Monday, September 11, 2017
“We must do better because the current approach isn’t working,” she said.
Christina Hoff Sommers, Protecting Due Process in Sexual Assault Cases on Campus, Chronicle of Higher Ed.
used to wonder what was worse: Republican politicians ignoring women’s issues or Republican politicians talking about them. The recent speech by Secretary of Education Betsy DeVos is a welcome exception: Her address on the need to reform campus sexual-assault procedures was empathetic and judicious. She offered a way forward that should appeal to fair-minded people across political and cultural divides.
"One rape is one too many," she said. But, she added, "One person denied due process is one too many."
She acknowledged the suffering of both victims of sexual assault and those falsely accused of assault: "Every survivor of sexual misconduct must be taken seriously. Every student accused of sexual misconduct must know that guilt is not predetermined." Those are non-negotiable principles, and she promised to revamp the current system for adjudicating cases of campus sexual assault, which she called "broken."
That broken system was created by a letter from a little-known public official. No one in the House or Senate voted for it, and no judge reviewed it. The public was not notified in advance and did not discuss it before it was issued. On April 4, 2011, Assistant Secretary of Education Russlyn Ali sent out her now-famous "Dear Colleague" letter to colleges across the country.
The letter advised them to determine guilt in sexual-assault cases by the lowest standard possible — a preponderance of evidence — and to "minimize the burden on the complainant." It said nothing about the rights of the accused. Informal measures for resolving "he said, she said" confrontations were ruled out of order. "In cases involving sexual assault," Ali instructed, "mediation is not appropriate even on a voluntary basis."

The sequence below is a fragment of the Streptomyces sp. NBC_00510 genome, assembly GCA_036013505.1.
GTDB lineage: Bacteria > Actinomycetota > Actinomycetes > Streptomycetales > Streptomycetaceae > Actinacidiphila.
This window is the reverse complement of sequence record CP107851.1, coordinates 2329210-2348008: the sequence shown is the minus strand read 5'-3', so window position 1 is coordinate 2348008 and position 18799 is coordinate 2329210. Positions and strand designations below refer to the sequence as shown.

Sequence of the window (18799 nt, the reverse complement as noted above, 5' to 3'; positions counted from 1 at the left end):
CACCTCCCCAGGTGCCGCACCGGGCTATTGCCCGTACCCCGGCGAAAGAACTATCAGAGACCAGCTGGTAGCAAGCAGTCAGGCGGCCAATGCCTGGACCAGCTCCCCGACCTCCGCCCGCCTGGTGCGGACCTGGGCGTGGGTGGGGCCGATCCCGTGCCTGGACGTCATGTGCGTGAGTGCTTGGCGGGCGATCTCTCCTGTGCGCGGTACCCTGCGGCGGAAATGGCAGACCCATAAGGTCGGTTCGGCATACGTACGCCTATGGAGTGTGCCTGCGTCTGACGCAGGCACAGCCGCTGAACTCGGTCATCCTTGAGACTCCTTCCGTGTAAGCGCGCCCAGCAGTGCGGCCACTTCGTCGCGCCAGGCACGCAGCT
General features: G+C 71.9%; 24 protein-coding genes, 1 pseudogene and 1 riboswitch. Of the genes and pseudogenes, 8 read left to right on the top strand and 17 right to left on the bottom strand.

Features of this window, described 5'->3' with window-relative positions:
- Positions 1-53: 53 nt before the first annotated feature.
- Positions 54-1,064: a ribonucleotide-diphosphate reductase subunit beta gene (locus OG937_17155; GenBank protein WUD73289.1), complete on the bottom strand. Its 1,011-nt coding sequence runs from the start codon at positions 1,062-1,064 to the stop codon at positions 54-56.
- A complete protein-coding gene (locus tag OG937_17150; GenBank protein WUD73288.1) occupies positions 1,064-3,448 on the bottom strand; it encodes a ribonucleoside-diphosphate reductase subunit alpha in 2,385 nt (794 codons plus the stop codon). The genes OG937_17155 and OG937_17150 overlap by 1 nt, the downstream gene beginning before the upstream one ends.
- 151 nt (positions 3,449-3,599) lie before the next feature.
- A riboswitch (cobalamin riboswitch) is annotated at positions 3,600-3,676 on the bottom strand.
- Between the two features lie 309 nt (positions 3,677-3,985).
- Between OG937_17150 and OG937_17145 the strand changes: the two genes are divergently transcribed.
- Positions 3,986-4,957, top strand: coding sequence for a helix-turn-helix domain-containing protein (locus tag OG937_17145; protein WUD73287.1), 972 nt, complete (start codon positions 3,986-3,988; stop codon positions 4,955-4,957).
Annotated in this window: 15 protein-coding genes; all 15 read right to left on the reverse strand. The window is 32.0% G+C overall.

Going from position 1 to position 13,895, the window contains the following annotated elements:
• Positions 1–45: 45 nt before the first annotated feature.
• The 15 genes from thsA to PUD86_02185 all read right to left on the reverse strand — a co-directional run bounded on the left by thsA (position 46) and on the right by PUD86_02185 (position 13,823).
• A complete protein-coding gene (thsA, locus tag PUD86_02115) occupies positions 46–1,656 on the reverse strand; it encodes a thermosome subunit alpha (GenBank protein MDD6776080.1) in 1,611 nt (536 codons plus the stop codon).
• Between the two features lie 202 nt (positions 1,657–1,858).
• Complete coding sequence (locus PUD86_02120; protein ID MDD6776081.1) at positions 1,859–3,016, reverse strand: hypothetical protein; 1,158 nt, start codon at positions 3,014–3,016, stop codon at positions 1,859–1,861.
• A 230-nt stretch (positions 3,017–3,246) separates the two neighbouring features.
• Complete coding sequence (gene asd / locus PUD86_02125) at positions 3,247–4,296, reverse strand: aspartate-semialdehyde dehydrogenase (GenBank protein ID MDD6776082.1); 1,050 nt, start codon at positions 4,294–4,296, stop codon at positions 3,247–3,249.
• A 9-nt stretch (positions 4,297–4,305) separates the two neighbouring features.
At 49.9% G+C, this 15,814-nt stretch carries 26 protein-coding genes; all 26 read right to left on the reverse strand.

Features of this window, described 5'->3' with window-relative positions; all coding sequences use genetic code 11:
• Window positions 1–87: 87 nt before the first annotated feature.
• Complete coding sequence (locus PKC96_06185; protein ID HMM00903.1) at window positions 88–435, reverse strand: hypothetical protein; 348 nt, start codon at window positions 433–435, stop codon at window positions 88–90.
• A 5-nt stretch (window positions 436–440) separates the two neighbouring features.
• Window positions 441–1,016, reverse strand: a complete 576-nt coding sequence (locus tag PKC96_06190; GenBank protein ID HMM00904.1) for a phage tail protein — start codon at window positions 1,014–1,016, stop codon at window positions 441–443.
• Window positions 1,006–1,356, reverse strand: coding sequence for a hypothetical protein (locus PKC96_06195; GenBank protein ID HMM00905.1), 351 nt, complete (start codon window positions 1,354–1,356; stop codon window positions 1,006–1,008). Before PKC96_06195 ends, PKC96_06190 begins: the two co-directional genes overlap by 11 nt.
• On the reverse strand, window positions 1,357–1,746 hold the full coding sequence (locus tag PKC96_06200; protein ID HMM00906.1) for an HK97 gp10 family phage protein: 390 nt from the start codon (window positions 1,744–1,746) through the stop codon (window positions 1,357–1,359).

Ali thought college administrators were doing too little to protect students from the reported epidemic of sexual violence and harassment on campus. I have argued elsewhere that these reports were exaggerated, and that most college officials did take the problem seriously, but I don’t question her sincerity. I do question her judgment and her right to regulate by fiat. Secretary DeVos was right to say, "Instead of working with schools on behalf of students, the prior administration weaponized the Office for Civil Rights to work against schools and against students."
Colleges were panicked by Assistant Secretary Ali’s "Dear Colleague" letter and rushed to meet the new requirements. They revamped their disciplinary committees and hired Title IX officers to run programs with titles like the Office for Sexual and Gender-Based Dispute Resolution. According to Emily Yoffe, Harvard has 55 full- and part-time Title IX coordinators. Princeton has 41.
Fearing Title IX investigations and loss of federal funding, many colleges set up extrajudicial sex courts, where defendants could be found guilty of a crime even if there was a 49.9 percent chance that they were innocent. At last count, more than 150 lawsuits have been filed since 2011 by students (mostly young men) alleging unfair treatment in a campus sexual-assault proceeding.
See also, prior post, Harvard Law Profs Call for DOE to Revise Title IX Campus Assault Policy